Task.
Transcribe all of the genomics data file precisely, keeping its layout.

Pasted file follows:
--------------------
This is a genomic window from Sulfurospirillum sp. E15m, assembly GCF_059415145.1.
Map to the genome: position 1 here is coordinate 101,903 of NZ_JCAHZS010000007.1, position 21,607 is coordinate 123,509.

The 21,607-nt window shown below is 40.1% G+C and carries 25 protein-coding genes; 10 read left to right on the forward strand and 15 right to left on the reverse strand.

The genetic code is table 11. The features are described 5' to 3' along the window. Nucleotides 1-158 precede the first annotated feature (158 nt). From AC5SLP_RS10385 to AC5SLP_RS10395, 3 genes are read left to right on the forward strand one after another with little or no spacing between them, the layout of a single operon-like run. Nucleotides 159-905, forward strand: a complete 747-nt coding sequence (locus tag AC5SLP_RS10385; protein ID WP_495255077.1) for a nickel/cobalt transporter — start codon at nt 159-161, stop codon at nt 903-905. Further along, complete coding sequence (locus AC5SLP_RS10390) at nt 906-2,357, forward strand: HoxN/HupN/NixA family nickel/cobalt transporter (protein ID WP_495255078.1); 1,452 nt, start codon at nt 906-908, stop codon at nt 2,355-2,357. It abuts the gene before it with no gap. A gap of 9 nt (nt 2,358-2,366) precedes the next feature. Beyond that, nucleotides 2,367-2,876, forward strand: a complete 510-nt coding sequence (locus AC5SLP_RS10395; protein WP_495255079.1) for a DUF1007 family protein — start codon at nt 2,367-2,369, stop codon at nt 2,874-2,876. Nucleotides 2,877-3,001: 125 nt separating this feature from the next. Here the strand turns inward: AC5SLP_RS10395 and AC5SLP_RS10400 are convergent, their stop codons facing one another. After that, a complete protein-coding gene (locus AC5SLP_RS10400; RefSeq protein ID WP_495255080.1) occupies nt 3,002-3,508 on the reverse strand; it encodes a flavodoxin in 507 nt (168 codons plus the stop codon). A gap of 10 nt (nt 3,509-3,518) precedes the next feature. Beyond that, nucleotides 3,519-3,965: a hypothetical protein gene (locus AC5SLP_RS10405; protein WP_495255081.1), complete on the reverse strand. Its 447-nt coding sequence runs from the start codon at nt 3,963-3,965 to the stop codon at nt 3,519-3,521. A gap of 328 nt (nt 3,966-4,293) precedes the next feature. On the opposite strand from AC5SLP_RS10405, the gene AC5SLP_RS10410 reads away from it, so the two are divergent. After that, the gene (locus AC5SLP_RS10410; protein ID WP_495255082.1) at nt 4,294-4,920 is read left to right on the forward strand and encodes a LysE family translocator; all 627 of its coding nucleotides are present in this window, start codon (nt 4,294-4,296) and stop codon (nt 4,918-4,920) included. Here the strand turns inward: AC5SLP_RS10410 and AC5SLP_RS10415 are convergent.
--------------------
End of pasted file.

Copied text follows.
This is a genomic window from Sulfurospirillum sp. E15m, assembly GCF_059415145.1.
Map to the genome: position 1 here is coordinate 101,903 of NZ_JCAHZS010000007.1, position 21,607 is coordinate 123,509.

The 21,607-nt window shown below is 40.1% G+C and carries 25 protein-coding genes; 10 read left to right on the forward strand and 15 right to left on the reverse strand.

The genetic code is table 11. The features are described 5' to 3' along the window. Nucleotides 1-158 precede the first annotated feature (158 nt). From AC5SLP_RS10385 to AC5SLP_RS10395, 3 genes are read left to right on the forward strand one after another with little or no spacing between them, the layout of a single operon-like run. Nucleotides 159-905, forward strand: a complete 747-nt coding sequence (locus tag AC5SLP_RS10385; protein ID WP_495255077.1) for a nickel/cobalt transporter — start codon at nt 159-161, stop codon at nt 903-905. Further along, complete coding sequence (locus AC5SLP_RS10390) at nt 906-2,357, forward strand: HoxN/HupN/NixA family nickel/cobalt transporter (protein ID WP_495255078.1); 1,452 nt, start codon at nt 906-908, stop codon at nt 2,355-2,357. It abuts the gene before it with no gap. A gap of 9 nt (nt 2,358-2,366) precedes the next feature. Beyond that, nucleotides 2,367-2,876, forward strand: a complete 510-nt coding sequence (locus AC5SLP_RS10395; protein WP_495255079.1) for a DUF1007 family protein — start codon at nt 2,367-2,369, stop codon at nt 2,874-2,876. Nucleotides 2,877-3,001: 125 nt separating this feature from the next. Here the strand turns inward: AC5SLP_RS10395 and AC5SLP_RS10400 are convergent, their stop codons facing one another. After that, a complete protein-coding gene (locus AC5SLP_RS10400; RefSeq protein ID WP_495255080.1) occupies nt 3,002-3,508 on the reverse strand; it encodes a flavodoxin in 507 nt (168 codons plus the stop codon). A gap of 10 nt (nt 3,509-3,518) precedes the next feature. Beyond that, nucleotides 3,519-3,965: a hypothetical protein gene (locus AC5SLP_RS10405; protein WP_495255081.1), complete on the reverse strand. Its 447-nt coding sequence runs from the start codon at nt 3,963-3,965 to the stop codon at nt 3,519-3,521. A gap of 328 nt (nt 3,966-4,293) precedes the next feature. On the opposite strand from AC5SLP_RS10405, the gene AC5SLP_RS10410 reads away from it, so the two are divergent. After that, the gene (locus AC5SLP_RS10410; protein ID WP_495255082.1) at nt 4,294-4,920 is read left to right on the forward strand and encodes a LysE family translocator; all 627 of its coding nucleotides are present in this window, start codon (nt 4,294-4,296) and stop codon (nt 4,918-4,920) included. Here the strand turns inward: AC5SLP_RS10410 and AC5SLP_RS10415 are convergent.